January 19, 2014 - 3:22 pm
Rosemary Rathbun and Lorrine Rodgers, grandmothers who were on death’s doorstep before they took part in the first in-human trial of a new antibody drug, told me they wanted to share their stories so other cancer patients would avail themselves of clinical studies that might save their lives.
They had taken a drug called MPDL3280A that made them cancer free. The 16-week therapy is delivered through an IV for a couple of hours once every three weeks. Rathbun was so close to death from throat cancer that she had been advised to enroll in hospice.
It is unknown whether the women’s cancer will return. It is also unknown why the drug works well on some people — two bladder cancer patients also had remarkable results — but not on others.
The morning after the story on Rathbun and Rodgers ran — it appeared in the Jan. 12 print and Web edition of the Review-Journal — more than 100 people called Comprehensive Cancer Centers of Nevada to learn about their trial and others.
The inquiries have not stopped, with calls coming in not only from Nevada, but from other states and countries as well, including Florida, California, Arizona, Wyoming, Colorado, India and Poland. Patient coordinators are so swamped other staffers are answering phones so calls can be returned.
Talking with Rathbun and Rodgers — above all else, they said they wanted to give people hope — made me realize yet again how people want, actually seem to have an innate need, to be a contributor, a builder, a genuine worker on behalf of humanity.
It is the part of being human that is a joy to behold.
While biologists tell us every animal must to some extent be selfish to survive, some of them also say studies show that humans have a natural willingness to help.
Indeed, Frans de Waal wrote in his 2009 book “The Age of Empathy” that humans are “preprogrammed to reach out. Empathy is an automated response over which we have limited control.”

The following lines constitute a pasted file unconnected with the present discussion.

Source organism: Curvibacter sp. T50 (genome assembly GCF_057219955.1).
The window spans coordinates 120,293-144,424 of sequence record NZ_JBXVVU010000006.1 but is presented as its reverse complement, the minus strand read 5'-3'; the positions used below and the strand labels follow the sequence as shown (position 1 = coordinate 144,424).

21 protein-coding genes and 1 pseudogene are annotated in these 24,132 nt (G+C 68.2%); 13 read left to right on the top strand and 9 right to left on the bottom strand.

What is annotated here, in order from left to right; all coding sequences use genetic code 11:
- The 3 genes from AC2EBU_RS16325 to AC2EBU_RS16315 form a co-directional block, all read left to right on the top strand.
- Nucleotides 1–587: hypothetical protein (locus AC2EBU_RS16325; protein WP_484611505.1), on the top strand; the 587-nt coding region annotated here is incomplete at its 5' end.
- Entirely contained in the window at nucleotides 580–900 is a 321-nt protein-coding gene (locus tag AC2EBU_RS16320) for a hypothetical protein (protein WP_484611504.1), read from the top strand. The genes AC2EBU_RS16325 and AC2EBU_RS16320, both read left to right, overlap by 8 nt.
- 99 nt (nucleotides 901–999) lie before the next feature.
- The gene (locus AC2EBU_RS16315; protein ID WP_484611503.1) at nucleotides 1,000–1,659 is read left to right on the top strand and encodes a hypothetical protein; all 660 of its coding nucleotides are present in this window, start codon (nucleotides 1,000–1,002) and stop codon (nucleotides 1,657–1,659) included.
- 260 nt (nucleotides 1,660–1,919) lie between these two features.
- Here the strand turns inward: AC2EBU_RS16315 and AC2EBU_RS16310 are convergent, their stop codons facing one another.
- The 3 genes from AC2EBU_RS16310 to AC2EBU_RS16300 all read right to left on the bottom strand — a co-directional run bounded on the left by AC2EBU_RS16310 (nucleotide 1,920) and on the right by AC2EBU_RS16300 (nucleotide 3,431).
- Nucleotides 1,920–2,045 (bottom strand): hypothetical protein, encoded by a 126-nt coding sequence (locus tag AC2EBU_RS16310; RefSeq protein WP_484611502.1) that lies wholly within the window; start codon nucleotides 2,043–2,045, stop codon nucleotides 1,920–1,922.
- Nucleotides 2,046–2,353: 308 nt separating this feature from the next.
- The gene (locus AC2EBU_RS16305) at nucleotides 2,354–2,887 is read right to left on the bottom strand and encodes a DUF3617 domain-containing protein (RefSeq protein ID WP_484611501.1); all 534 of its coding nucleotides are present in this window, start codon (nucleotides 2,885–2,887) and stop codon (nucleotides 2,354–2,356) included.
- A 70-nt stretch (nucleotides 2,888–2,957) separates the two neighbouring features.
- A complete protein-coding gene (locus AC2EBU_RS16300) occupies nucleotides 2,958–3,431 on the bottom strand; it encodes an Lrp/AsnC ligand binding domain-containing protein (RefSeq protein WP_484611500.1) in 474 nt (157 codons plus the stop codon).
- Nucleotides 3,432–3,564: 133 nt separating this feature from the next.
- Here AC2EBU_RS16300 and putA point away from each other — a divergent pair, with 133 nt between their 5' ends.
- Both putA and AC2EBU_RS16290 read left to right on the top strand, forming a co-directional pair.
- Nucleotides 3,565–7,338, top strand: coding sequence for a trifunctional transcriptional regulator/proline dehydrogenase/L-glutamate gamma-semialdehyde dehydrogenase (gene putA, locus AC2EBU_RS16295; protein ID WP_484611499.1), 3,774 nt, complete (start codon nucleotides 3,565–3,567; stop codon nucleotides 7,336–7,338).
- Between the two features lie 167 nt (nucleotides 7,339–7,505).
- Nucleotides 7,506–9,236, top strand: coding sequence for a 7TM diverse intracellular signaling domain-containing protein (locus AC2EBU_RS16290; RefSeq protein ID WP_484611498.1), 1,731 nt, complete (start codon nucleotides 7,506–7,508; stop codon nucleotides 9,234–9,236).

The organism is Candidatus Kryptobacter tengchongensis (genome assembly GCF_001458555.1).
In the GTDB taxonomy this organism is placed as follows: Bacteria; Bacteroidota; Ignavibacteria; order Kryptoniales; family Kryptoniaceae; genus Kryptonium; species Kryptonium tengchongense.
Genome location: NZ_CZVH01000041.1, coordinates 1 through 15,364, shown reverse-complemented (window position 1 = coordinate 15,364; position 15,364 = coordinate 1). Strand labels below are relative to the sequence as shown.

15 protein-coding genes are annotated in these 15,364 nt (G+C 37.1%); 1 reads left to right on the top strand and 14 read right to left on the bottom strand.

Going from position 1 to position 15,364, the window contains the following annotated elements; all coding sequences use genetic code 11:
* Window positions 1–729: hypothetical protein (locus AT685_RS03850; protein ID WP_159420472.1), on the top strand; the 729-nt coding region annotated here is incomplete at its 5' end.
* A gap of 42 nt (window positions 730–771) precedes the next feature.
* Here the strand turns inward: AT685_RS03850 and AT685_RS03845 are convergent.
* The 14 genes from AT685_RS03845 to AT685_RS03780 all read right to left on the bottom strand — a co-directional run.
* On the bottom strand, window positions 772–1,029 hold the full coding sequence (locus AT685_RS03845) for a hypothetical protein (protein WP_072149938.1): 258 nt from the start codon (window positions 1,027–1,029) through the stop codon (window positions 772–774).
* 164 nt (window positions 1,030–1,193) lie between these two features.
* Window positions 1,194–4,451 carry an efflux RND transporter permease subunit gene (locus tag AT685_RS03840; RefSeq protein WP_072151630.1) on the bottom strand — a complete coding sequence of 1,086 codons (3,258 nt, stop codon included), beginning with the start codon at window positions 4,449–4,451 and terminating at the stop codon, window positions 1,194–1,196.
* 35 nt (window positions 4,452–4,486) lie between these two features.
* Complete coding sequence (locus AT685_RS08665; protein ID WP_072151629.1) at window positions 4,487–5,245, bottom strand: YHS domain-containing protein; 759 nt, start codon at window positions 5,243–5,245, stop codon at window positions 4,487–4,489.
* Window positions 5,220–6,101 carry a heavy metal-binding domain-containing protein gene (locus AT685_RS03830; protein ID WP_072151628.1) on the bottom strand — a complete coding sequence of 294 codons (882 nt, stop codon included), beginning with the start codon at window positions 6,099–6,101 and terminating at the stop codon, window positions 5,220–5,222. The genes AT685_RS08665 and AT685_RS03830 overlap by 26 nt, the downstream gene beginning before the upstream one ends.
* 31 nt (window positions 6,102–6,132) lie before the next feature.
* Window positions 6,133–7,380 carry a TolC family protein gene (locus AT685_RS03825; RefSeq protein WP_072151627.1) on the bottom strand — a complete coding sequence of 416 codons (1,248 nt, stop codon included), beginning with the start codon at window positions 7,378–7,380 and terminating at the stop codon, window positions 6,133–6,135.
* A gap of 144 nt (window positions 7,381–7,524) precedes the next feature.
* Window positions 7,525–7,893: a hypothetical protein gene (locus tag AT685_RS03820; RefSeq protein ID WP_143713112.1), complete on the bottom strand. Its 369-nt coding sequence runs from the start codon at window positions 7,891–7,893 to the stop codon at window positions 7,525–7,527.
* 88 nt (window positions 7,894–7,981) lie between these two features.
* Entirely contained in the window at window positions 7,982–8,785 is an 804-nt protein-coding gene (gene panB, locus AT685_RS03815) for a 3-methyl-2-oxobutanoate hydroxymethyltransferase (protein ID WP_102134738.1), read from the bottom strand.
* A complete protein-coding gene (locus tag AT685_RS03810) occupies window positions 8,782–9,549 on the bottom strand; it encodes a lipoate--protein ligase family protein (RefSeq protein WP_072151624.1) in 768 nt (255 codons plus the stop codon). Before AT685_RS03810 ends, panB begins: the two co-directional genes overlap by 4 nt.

Only those who are psychopaths, he notes, are emotionally immune to another’s situation.
All of us, de Waal argues, would be far better off placing our trust in our biological nature than in the political institutions that so often pit people against one another.
“I’d argue that biology constitutes our greatest hope,” he writes. “One can only shudder at the thought that the humaneness of our societies would depend on the whims of politics, culture or religion.”
Much of our coldness toward each other is learned behavior.
The whims of politics, of course, are the reason billions of dollars could be spent on the unnecessary war I was part of in Vietnam, while money was scarce for the millions of Americans who needed medical care and for children who needed quality educations.
Yes, when people allow themselves to be people first, instead of Democrats or Republicans or Tea Partyers or whites or African-Americans or Hispanics or Asian-Americans, we’re all better off.
Hearts of stone are then more difficult to find.
When researchers at the Cleveland Clinic Lou Ruvo Center for Brain Health let people know recently they needed volunteers for a trial that may play a role in unlocking the mystery that is Alzheimer’s disease — it will be the largest preventive study on the disease ever done — 300 people volunteered in a matter of hours.
And the phone is still ringing off the hook.
I’ll wager that most of those people share the characteristics of Jerry and Verna Kinersly, whom I met in 2012. Verna had a mild form of the disease and she and her retired banker husband understood that it was highly unlikely that the Ruvo Center trial Verna volunteered for would help her situation.
“We don’t want other people to have to go through this,” Jerry Kinersly said. “We hope something is learned from this trial which can one day lead to something else that eventually really helps people.”
“That’s right,” Verna Kinersly said. “Maybe what I do will mean those who are now kids won’t get it.”
Ann Lovelace, manager of clinical research projects for Comprehensive Cancer Centers of Nevada, said she is always impressed by how altruistic volunteers for clinical trials are.
“There just seems to be this need to help others,” she said.
Eight years ago a homeless man in North Las Vegas told me practically the same thing.
Stanley Washburn, a one-eyed Navajo who had been living in a foxhole in a vacant field, saw a little girl dart into the path of a Cadillac near Lake Mead and Las Vegas boulevards. To his horror, the car struck the child and she was dragged beneath the luxury car’s carriage.
Washburn, who had been drinking beer with a couple of other homeless men, yelled to them, “Let’s go,” and they ran to the scene. Dropping their beer cans in the street, they somehow managed to lift the 5,000 pound automobile off the child, who wouldn’t have lived otherwise.
The other men, fearful of police, ran off. Washburn stayed to help with the child, who made a miraculous recovery.
Why did he do what he did?
“Just because I’m a drunk doesn’t mean I’m not human,” Washburn said as he fingered his eye patch. “I had an opportunity to help somebody so that’s what I did. It’s what all people want to do.”
Contact reporter Paul Harasim at email@example.com or 702-387-2908.